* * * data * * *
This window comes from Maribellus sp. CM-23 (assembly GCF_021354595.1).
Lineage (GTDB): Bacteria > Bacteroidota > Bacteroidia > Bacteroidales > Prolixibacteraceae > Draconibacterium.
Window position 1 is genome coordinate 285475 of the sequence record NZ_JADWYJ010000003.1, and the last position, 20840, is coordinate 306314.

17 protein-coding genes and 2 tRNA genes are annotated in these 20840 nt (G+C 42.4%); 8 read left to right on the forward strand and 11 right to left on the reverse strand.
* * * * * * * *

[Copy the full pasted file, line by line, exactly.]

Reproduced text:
This window comes from Maribellus sp. CM-23 (assembly GCF_021354595.1).
Lineage (GTDB): Bacteria > Bacteroidota > Bacteroidia > Bacteroidales > Prolixibacteraceae > Draconibacterium.
Window position 1 is genome coordinate 285475 of the sequence record NZ_JADWYJ010000003.1, and the last position, 20840, is coordinate 306314.

17 protein-coding genes and 2 tRNA genes are annotated in these 20840 nt (G+C 42.4%); 8 read left to right on the forward strand and 11 right to left on the reverse strand.